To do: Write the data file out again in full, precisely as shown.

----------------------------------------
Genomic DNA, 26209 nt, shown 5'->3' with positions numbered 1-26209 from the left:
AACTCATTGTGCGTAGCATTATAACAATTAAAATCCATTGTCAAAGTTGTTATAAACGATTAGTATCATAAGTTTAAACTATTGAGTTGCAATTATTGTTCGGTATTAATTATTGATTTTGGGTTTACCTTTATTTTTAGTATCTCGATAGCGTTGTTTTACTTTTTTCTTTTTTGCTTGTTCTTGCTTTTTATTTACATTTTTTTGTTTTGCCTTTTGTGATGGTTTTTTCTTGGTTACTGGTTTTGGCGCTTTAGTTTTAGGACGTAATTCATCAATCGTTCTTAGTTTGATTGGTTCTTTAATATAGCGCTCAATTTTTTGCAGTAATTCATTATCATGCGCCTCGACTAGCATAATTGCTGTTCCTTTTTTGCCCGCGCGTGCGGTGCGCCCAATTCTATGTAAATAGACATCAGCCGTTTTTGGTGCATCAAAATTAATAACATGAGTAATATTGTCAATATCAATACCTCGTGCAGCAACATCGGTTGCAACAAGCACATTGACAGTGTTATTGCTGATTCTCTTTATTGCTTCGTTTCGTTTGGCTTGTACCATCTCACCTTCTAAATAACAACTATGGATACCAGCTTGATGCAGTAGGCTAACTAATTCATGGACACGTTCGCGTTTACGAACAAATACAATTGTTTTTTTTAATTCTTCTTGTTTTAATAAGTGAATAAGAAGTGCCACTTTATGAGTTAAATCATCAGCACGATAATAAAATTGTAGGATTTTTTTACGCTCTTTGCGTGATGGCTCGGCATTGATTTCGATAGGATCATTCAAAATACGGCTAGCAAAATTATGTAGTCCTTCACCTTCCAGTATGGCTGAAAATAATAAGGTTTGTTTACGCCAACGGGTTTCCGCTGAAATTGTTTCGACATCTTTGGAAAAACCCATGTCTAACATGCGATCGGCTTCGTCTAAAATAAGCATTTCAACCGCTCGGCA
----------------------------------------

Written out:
Genomic DNA, 26209 nt, shown 5'->3' with positions numbered 1-26209 from the left:
AACTCATTGTGCGTAGCATTATAACAATTAAAATCCATTGTCAAAGTTGTTATAAACGATTAGTATCATAAGTTTAAACTATTGAGTTGCAATTATTGTTCGGTATTAATTATTGATTTTGGGTTTACCTTTATTTTTAGTATCTCGATAGCGTTGTTTTACTTTTTTCTTTTTTGCTTGTTCTTGCTTTTTATTTACATTTTTTTGTTTTGCCTTTTGTGATGGTTTTTTCTTGGTTACTGGTTTTGGCGCTTTAGTTTTAGGACGTAATTCATCAATCGTTCTTAGTTTGATTGGTTCTTTAATATAGCGCTCAATTTTTTGCAGTAATTCATTATCATGCGCCTCGACTAGCATAATTGCTGTTCCTTTTTTGCCCGCGCGTGCGGTGCGCCCAATTCTATGTAAATAGACATCAGCCGTTTTTGGTGCATCAAAATTAATAACATGAGTAATATTGTCAATATCAATACCTCGTGCAGCAACATCGGTTGCAACAAGCACATTGACAGTGTTATTGCTGATTCTCTTTATTGCTTCGTTTCGTTTGGCTTGTACCATCTCACCTTCTAAATAACAACTATGGATACCAGCTTGATGCAGTAGGCTAACTAATTCATGGACACGTTCGCGTTTACGAACAAATACAATTGTTTTTTTTAATTCTTCTTGTTTTAATAAGTGAATAAGAAGTGCCACTTTATGAGTTAAATCATCAGCACGATAATAAAATTGTAGGATTTTTTTACGCTCTTTGCGTGATGGCTCGGCATTGATTTCGATAGGATCATTCAAAATACGGCTAGCAAAATTATGTAGTCCTTCACCTTCCAGTATGGCTGAAAATAATAAGGTTTGTTTACGCCAACGGGTTTCCGCTGAAATTGTTTCGACATCTTTGGAAAAACCCATGTCTAACATGCGATCGGCTTCGTCTAAAATAAGCATTTCAACCGCTCGGCA